Little Andie: Konini street. Fish and Chips or Pasties?

When I had a shilling to spend for food, I chose between pasties or fish and chips. The shops were almost next to each other. One was a bakery that made the pasties, the other a fish and chip shop. They were both across the street from my Nelson Central School.

I love fish and chips more than almost anything. I love everything about them. The slivers of potatoes and the fish wrapped in a thick blanket of golden batter that just barely sweetens the fish and cooks it into a soft white flavor oblivion. This fish isn’t stinky sardine fishy, this fish tastes like you took a chunk of the ocean and made it into a solid white cloud, battered it and fried it. It’s not slimy, it’s not dry. It flakes apart in perfect little sections, that gives you a perfect little bite every time.

It was a little place. A big window in front lets you see the fryers, you could put your face right up to the glass and see those vats bubbling away, baskets either dropping, frying or draining. Each basket hooked to the back held one order. If I went inside, one of them would be mine.

I approached my fish and chip shop like I would a shrine. With respect and awe. My mouth was watering long before I got to the single step up into the shop. I was little, but they still saw me in the line that was more of a moving blob. We would order when we walked in the door.

Orders taken, orders barked out loud, chips, fish and sausages thrown into baskets and dropped into the frying oil.

Fish and chips

Sausage and chips ( I tried them once, but didn’t like them)

Chips and chips…

Some people ate there. There was a shelf and stools on the left at the back of the shop. I liked to take mine outside with me and eat while I’m walking.

Finally it was my order coming up. I waited at the counter, watching my basket rise out of the oil and hang on the metal wall, oil dripping. Then the sheets of wax paper went onto the pile of newspaper, seconds away…

Then the basket is dumped onto the wax paper and wrapped on the diagonal. Then wrapped again in the newspaper. I like newspaper much better than paper bags. I like the way it wraps around. I like the smell better, the paper bags smell like cardboard, the newspaper smells like steamy mossy trees, perfect for fish and chips.

I tear a hole in the top, through the damp newsprint and then the wax paper. I get that first soft chip, it’s soft and moist, barely crispy. After a few of those, I get to one of the fish pieces. The batter is thick and moist . It’s really thick, but I love it that way. The batter is almost raw next to the fish, barely cooked, it’s three parts, the outer batter, the inner batter then the fish. The inner batter is almost merged with the fish, so the bite is full of sensations that I just keep in my mouth as long as I can before I swallow and get the next bit. This time I’m not singing to myself walking. I’m just eating the best fish and chips in the entire world.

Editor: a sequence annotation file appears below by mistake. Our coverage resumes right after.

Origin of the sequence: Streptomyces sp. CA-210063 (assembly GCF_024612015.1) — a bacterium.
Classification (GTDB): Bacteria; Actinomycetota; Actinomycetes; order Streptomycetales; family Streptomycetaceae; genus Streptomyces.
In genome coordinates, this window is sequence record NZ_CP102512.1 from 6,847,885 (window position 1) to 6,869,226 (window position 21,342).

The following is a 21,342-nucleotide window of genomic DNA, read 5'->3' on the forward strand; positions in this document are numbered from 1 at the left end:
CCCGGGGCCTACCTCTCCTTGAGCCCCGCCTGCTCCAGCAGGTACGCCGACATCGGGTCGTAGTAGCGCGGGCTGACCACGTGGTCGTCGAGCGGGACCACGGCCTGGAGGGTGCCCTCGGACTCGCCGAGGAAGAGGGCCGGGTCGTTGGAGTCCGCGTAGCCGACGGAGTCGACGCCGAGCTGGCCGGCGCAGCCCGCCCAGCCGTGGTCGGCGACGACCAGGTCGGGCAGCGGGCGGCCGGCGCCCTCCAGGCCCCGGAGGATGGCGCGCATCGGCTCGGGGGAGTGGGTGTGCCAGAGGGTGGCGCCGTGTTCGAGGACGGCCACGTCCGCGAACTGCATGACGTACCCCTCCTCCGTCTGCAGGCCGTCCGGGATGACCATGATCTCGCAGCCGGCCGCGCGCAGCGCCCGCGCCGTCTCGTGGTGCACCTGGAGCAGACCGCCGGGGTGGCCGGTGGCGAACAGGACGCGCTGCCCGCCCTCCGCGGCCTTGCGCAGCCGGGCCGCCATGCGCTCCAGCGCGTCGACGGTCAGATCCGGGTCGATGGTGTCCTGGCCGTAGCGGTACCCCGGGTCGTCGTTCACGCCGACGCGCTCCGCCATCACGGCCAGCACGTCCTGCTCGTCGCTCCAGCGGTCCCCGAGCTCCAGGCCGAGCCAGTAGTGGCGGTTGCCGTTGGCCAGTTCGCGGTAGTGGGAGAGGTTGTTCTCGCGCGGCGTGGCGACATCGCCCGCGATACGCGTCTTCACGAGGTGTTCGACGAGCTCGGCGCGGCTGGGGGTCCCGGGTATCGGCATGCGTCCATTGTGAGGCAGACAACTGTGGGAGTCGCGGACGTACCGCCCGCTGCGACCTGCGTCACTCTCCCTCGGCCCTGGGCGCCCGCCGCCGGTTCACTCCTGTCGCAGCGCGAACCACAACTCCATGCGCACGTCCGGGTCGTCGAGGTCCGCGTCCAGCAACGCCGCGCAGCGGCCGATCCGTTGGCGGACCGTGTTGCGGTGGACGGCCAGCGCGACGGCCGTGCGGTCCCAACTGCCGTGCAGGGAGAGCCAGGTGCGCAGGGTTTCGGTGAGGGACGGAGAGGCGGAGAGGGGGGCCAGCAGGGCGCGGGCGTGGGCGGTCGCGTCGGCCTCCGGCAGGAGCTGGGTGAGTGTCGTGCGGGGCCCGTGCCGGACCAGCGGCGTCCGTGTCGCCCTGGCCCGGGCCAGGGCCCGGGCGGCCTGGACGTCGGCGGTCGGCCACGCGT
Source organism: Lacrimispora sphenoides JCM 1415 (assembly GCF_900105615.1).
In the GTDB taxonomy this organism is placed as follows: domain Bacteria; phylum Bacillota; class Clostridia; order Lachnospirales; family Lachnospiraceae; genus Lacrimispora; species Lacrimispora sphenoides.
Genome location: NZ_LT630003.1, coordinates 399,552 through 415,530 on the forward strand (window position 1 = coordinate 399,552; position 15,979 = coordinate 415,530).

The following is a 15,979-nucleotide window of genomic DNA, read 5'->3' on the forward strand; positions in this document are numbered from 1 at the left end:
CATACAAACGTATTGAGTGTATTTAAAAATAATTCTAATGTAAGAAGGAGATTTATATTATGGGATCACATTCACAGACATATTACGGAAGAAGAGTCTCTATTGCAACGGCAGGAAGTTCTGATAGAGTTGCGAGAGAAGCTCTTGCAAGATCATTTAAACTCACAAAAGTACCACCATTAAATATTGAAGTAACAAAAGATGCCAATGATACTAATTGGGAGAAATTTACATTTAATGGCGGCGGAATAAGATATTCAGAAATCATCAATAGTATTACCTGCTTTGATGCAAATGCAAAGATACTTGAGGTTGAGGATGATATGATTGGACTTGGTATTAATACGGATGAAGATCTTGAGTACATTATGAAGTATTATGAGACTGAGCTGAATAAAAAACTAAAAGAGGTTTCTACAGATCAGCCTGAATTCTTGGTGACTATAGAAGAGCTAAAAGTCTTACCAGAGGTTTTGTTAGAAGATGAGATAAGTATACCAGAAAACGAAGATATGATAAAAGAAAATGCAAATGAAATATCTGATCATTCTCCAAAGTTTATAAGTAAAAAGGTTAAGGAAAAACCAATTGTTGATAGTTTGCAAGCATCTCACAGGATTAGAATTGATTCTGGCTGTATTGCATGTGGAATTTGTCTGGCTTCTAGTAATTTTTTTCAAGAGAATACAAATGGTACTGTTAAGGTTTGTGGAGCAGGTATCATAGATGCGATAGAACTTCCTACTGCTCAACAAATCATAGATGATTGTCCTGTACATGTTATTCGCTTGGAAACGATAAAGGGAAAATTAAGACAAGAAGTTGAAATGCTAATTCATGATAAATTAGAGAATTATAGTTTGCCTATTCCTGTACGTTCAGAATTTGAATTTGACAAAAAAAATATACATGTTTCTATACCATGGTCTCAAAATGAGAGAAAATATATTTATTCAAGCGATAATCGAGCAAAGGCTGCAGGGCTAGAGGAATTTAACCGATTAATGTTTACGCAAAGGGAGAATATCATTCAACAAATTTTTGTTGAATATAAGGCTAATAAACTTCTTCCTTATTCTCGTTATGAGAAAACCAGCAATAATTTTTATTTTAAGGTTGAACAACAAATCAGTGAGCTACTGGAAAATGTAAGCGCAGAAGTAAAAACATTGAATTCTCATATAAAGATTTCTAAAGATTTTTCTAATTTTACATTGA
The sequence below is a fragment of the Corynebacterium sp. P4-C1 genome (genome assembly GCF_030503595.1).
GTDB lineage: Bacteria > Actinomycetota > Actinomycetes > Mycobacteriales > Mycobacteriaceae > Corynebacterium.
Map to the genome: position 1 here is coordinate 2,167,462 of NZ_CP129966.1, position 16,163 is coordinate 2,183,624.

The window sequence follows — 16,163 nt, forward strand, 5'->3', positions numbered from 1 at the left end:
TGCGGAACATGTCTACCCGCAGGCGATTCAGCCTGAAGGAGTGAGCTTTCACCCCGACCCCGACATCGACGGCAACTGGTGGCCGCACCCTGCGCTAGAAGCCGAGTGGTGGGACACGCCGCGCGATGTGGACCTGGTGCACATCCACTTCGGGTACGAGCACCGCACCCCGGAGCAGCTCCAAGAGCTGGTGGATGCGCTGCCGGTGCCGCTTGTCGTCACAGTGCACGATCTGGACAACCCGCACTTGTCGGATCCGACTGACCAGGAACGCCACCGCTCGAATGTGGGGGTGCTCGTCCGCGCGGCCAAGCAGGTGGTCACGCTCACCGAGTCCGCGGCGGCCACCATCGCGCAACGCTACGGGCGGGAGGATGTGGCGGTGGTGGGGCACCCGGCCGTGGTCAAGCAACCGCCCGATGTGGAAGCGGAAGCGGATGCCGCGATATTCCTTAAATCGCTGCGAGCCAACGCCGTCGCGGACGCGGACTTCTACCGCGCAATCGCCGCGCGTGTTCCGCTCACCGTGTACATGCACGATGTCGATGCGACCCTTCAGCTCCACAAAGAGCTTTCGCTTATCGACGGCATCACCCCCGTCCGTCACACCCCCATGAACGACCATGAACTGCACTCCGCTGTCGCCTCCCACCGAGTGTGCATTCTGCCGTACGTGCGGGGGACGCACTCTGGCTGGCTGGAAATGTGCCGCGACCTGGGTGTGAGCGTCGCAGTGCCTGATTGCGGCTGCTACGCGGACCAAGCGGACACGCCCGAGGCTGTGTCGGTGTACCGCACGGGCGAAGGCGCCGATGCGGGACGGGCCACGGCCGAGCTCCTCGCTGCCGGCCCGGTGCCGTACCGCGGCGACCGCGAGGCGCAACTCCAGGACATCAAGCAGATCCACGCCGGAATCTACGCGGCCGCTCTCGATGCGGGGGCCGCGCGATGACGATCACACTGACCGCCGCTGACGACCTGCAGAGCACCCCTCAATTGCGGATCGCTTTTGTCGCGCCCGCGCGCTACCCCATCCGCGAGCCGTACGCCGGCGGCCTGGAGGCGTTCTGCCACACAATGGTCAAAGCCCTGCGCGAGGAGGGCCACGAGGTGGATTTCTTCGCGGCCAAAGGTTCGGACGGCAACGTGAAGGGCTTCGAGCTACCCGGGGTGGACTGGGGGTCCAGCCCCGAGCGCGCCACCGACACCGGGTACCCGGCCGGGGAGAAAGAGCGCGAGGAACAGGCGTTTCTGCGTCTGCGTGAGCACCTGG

Please if you like my writing, visit chips and jam…wait that’s not right.

2 Comments Add yours

  1. Caroline Rosario says:

    Fish and chips…the dish my country is known for. Have you ever tried “mushy peas” with the fish and chips? You are right. Nothing better than fish and ships wrapped in newspaper. I don’t think they do it like that any longer but the fish IS exactly as you describe. “Chip Butties”,a chip sandwich,love them. The only fish and chips I have found here, frozen,shipped from England and sold at Aldi were delicious but now with food shortage I haven’t seen them.The box even described where and how the fish were caught. I miss them.Haddock or Cod,large portions.One day, maybe they will be back.


    1. author says:

      Yes! Haddock or cod. They were wonderful. I’m lucky I had them, and bless that little shop!


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